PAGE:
Carmarthen ham

From Cookipedia

Carmarthen ham

PGI Carmarthen ham is an air-dried, salt-cured ham made from pork legs. The ham is hung at an ambient temperature of 16-26 degrees centigrade for a period of 6 to 9 months. The age of ‘Carmarthen Ham’ is counted from the first day of salting.

The finished ham has a rounded external shape at the base and is tapered to the top. Externally a whole ‘Carmarthen Ham’ is dark beige colour and the skin (or rind) has a hard dry ‘leathery’ feel. When sliced, ‘Carmarthen Ham’ has a uniform rich deep pink to dark red colour, with interspersed cream coloured fat throughout. It has a slight salty, sweet pork taste and a soft springy texture. It has a delicate and mellow flavour with salty overtones, providing a balanced sensation between tenderness and a tendency to melt. ‘Carmarthen Ham’ has a characteristic delicate aroma typical of air-dried ham. The ham disintegrates when pulled and has a silky soft texture. The layer of fat which is a cream on the surface below the rind must not exceed the maximum acceptable depth of 5 mm. The hams are presented and marketed as whole hams or boned, sliced and packed in pieces of various weights and shapes according to customer requirements.

Specific steps in production that must take place in the identified geographical area:

— trimming and shaping of the pork legs

— application of preservative

— addition of salt

— reapplying salt

— rinsing

— netting of hams

— ripening or maturing of the ham

The designated geographical area encompasses an area around Carmarthen town.

‘Carmarthen Ham’ is an air-dried, salt-cured, whole bone-in ham weighing between 4-5 kgs and takes 6-9 months to mature. Pig-keeping/farming has had a long history of association throughout Wales including West Wales and the Carmarthen area, and Welsh families throughout Wales and the Carmarthen area have been curing Welsh pork in dry salt to preserve it for generations. The production of Carmarthen Ham developed only in the Carmarthen area as a result of a local butcher identifying a demand for maturing hams longer than the three months which was the normal practice at the time, and eating the ham raw similar to continental hams as opposed to being traditionally eaten fried or boiled.

The specificity of the geographical area is based upon skill base and reputation. The skill base has developed over 30 years in the area. The skill base that has arisen in the designated area, amounts to specific skills and experience throughout the processing stage but in particular at the following stages:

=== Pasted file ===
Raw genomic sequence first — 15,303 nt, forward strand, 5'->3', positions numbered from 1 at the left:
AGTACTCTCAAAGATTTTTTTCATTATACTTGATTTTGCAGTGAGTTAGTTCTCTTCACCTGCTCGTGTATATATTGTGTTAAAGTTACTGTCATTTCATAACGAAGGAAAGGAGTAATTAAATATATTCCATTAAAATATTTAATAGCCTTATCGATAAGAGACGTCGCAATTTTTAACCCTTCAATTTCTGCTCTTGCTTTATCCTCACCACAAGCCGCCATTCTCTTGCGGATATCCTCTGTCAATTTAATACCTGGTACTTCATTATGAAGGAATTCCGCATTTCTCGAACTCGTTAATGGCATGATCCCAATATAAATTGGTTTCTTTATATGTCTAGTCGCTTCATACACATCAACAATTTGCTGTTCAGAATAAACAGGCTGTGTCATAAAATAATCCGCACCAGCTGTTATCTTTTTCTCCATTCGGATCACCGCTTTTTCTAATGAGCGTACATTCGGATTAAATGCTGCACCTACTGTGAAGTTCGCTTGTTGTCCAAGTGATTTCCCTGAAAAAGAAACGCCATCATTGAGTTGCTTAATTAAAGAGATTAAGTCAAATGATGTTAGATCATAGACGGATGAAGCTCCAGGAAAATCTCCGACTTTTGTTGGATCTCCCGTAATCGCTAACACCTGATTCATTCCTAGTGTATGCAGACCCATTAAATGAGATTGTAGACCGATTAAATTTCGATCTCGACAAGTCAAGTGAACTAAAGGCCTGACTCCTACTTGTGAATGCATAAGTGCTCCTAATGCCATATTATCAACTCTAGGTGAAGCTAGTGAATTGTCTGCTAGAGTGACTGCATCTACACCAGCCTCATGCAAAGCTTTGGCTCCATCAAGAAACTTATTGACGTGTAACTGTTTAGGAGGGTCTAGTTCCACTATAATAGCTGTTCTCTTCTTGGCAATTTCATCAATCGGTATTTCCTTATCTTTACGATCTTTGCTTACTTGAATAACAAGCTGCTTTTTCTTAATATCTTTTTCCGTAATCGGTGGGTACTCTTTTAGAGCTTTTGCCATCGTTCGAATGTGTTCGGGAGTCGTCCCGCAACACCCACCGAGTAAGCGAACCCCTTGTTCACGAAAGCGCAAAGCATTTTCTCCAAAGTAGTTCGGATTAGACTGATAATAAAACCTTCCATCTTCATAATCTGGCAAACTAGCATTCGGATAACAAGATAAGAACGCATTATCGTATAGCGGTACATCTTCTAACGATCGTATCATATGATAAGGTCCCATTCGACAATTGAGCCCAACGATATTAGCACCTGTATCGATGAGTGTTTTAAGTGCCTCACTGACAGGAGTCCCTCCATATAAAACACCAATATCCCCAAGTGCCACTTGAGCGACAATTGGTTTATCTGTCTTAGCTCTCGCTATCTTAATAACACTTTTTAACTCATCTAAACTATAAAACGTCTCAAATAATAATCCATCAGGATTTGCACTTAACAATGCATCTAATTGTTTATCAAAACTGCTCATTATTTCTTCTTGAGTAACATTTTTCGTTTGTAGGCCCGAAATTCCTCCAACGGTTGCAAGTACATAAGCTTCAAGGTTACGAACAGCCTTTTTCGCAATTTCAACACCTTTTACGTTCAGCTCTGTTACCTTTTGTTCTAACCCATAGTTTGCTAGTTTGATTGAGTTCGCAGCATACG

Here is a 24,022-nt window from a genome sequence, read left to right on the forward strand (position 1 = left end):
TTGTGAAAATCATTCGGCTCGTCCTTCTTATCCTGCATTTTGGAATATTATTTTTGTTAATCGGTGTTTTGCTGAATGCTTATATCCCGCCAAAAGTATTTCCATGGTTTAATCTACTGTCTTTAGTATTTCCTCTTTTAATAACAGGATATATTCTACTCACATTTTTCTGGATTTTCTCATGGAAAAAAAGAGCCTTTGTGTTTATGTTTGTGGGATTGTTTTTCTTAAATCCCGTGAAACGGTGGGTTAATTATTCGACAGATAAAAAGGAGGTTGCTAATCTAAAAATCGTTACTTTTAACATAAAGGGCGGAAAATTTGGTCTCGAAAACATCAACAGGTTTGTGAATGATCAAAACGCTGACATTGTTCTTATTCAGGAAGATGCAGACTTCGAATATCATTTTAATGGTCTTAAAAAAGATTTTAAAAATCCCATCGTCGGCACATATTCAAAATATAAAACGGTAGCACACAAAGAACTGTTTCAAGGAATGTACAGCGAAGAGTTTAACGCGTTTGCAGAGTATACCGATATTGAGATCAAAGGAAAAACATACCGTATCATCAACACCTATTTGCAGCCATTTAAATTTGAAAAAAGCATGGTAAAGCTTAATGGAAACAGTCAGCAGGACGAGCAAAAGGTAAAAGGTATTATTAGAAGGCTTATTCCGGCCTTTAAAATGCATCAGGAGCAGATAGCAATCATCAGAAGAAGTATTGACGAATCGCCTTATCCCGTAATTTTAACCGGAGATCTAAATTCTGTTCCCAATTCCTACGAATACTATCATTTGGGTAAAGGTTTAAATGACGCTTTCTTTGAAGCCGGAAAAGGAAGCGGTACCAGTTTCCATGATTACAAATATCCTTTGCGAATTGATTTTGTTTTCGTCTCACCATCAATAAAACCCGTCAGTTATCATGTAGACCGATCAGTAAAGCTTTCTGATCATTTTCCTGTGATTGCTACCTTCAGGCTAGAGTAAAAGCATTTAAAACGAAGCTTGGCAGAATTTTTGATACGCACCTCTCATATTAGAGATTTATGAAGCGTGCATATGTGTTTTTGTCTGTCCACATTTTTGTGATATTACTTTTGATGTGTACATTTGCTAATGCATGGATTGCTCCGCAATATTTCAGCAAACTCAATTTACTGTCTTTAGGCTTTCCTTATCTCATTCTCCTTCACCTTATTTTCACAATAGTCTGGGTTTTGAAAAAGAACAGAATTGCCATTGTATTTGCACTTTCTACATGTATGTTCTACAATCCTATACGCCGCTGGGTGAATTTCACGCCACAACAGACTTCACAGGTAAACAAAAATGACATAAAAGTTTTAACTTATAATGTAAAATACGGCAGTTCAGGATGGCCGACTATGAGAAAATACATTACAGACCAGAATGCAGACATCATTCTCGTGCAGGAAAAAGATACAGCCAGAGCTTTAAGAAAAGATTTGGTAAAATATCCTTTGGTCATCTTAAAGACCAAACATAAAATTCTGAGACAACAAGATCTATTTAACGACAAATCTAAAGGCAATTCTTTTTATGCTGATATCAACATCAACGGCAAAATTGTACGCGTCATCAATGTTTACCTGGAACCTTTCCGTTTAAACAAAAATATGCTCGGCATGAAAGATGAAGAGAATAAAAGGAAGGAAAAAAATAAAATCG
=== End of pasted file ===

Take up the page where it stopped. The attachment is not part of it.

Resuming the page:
— The shaping of the legs, to remove excess fat and flesh to produce the specific desired shape which is a rounded external shape at the base and tapered to the top.

— The exact quantities of preservatives and salt added will vary very slightly according to weight and size of the ham, and time of the year when the ham is being produced. With heavier, larger hams, very slightly more salt and preservatives is required. Hams made when the ambient temperatures are higher during summer months also require slightly more salt and preservatives to preserve them compared to hams made during cooler winter months.

— The reapplying and massaging of the salt into the ham. Moisture is removed from the flesh of the ham by the addition of the salt. Skill is required to know when sufficient moisture has been removed to produce Carmarthen Ham. This is achieved by assessing the firmness of the muscle and is a ‘feel’ which is a skill passed down from one generation to the next.

— Monitoring the maturing of the hams and determining the ‘readiness’ of the ham by feeling the ham for its firmness and dryness. Externally a whole ‘Carmarthen Ham’ is dark beige in colour and the skin (or rind) has a hard dry ‘leathery’ feel. Recognising the correct ‘feel’ of the mature ‘Carmarthen Ham’ is a skill passed down from one generation to the next.

‘Carmarthen Ham’ has been sold in the historically famous Carmarthen market since the 1970s. The unique characteristics of ‘Carmarthen Ham’ as a quality product are now widely recognised and in demand by consumers throughout Wales, UK and overseas. ‘Carmarthen Ham’ has been served at royal garden parties and in many famous hotels and restaurants, including The Celtic Manor during the prestigious Ryder Cup in 2010. ‘Carmarthen Ham’ has also been featured regularly on television programmes and in the press, and Carmarthen Ham has been awarded a Great Taste Award for the ‘Best Welsh Speciality’.